'Certainly reflective thinking has not been described accurately enough. Most likely it should have been called expansive concentration. By gauging its subject matter, and it alone, thinking becomes aware of what within the matter extends beyond what was previously thought and thereby breaks open the fixed purview of the subject matter. For its part the subject matter can also be extremely abstract and mediated; its nature should not be prejudged by a surreptitiously introduced concept of concretion. The cliché that thinking is a purely logical and rigorous development from a single proposition fully warrants every reservation. Philosophical reflection must fracture the so-called train of thought that is unrefractedly expected from thinking. Thoughts that are true must incessantly renew themselves in the experience of the subject matter, which nonetheless first determines itself in those thoughts. The strength to do that, and not the measuring-out and marking-off of conclusions, is the essence of philosophical rigor. Truth is a constantly evolving constellation, not something running continuously and automatically in which the subject's role would be rendered not only easier but, indeed, dispensable. The fact that no philosophical thinking of quality allows of concise summary, that it does not accept the usual scientific distinction between process and result—Hegel, as is known, conceived truth as process and result in one—renders this experience palpably clear. Philosophical thoughts that can be reduced to their skeleton or their net profit are of no worth. That countless philosophical treatises are philistine and count not care less about being so is more than just an aesthetic shortcoming: it is the index of their own falsity. Where philosophical thought, even in important texts, falls behind the ideal of its constant renewal through the subject matter itself, it is defeated. To think philosophically means as much as to think in intermittences, to be interrupted by that which is not the thought itself. In emphatic thinking the analytic judgments it unavoidably must use become false. The force of thinking, not to swim with its own current, is the strength of resistance to what has been previously thought. Emphatic thinking requires the courage to stand by one's convictions. The individual who thinks must take a risk, not exchange or buy anything on faith—that is the fundamental experience of the doctrine of autonomy. Without risk, without the imminent possibility of error, there is objectively no truth. Most stupidity in thinking takes shape where that courage, which is immanent to thinking and which perpetually stirs within it, is suppressed. Stupidity is nothing privative, not the simple absence of mental ability, but rather the scar of its mutilation. Nietzsche's pathos knew that. His imperialistically adventurous slogan about the dangerous life basically meant instead: to think dangerously, to spur on thought, to shrink back from nothing in the experience of the matter, not to be intimidated by any convention of received thought. Autarkic logical consistency, however, from its societal perspective has not least of all the function of hindering this idea. Wherever thinking today emphasizes an emphatic and not an agitating influence, this is probably not to be ascribed to individual qualities like talent or intelligence. The reasons are objective: one of them, for instance, is that the thinking person, favored by biographical circumstances, did not allow his vulnerable thinking to be completely extirpated by the control mechanisms. Science needs the person who has not obeyed it; what satisfies his spirit is what defames science: the memento of obtuseness, to which science inevitably condemns itself and for which it feels a preconscious sense of shame.'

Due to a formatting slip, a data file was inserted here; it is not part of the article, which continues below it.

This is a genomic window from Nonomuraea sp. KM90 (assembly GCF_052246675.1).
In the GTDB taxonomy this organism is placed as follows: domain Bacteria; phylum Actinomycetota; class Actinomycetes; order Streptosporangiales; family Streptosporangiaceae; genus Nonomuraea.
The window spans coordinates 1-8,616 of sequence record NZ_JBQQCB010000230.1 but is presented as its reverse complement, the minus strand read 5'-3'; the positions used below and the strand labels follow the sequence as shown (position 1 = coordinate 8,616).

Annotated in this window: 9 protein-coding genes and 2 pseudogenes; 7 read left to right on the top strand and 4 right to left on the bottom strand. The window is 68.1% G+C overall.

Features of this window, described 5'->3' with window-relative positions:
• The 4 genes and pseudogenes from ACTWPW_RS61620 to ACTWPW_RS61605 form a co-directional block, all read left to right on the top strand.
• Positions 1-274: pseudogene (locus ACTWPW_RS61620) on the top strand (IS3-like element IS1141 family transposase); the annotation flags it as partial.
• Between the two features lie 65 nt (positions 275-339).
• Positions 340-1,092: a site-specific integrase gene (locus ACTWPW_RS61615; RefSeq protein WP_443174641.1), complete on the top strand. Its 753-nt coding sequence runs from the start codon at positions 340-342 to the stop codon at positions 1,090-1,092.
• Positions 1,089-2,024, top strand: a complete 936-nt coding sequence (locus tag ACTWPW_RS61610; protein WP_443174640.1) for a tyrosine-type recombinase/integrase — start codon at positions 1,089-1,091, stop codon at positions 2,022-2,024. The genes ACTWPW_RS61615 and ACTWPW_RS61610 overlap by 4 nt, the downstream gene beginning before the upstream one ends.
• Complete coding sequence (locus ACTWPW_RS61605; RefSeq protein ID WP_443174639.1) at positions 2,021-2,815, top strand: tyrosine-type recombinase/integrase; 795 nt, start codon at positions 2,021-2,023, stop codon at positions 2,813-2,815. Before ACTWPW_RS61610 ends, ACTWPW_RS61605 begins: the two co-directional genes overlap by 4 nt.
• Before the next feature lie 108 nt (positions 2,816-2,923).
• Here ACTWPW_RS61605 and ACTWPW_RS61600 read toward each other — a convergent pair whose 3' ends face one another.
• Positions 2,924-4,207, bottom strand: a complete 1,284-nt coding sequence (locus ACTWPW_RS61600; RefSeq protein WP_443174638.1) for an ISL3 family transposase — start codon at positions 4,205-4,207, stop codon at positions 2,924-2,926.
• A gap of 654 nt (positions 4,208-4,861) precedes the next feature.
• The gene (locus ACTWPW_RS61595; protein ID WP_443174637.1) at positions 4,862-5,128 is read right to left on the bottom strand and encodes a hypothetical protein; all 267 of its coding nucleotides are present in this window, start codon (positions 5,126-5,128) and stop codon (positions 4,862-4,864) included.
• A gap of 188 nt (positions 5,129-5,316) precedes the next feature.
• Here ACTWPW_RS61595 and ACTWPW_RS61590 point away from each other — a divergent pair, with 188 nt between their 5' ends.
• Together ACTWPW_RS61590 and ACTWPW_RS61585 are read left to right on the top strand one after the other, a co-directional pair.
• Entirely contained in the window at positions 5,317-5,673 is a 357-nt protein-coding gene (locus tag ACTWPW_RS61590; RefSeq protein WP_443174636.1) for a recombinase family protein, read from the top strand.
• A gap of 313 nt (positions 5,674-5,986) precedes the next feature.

'… take the idea of a maxim—as a subjective principle of a human action—as recognizing that human actions speak, that they have (interpretable) significance, something not governable by the laws of nature. The conditions of conduct—for example, that [actions] are motivated and have consequences (emphasized in every moral theory) and take place in specific contexts, more or less opaque, and can go wrong in a hundred specific ways—can no more determine what I do than the laws of grammar determine what I say. That my actions are part of the life form of talkers (as Wittgenstein characterizes the human, at Investigations [Part II, §i]) makes them open to criticism. That I am open to, perhaps responsive to, the criticism of being insensitive, cruel, petty, clumsy, narrow-minded, self-absorbed, cold, hard, heedless, reckless (careless is the marvelous charge made of Daisy and her crowd in The Great Gatsby) is as much a mystery as my being open to the charge of being imprudent or undutiful or unfair. That we are not transparent to ourselves means that such criticism demands confrontation and conversation. The mystery is not that we are impure but that we can be moved to change by speech, and (hence) by silence.'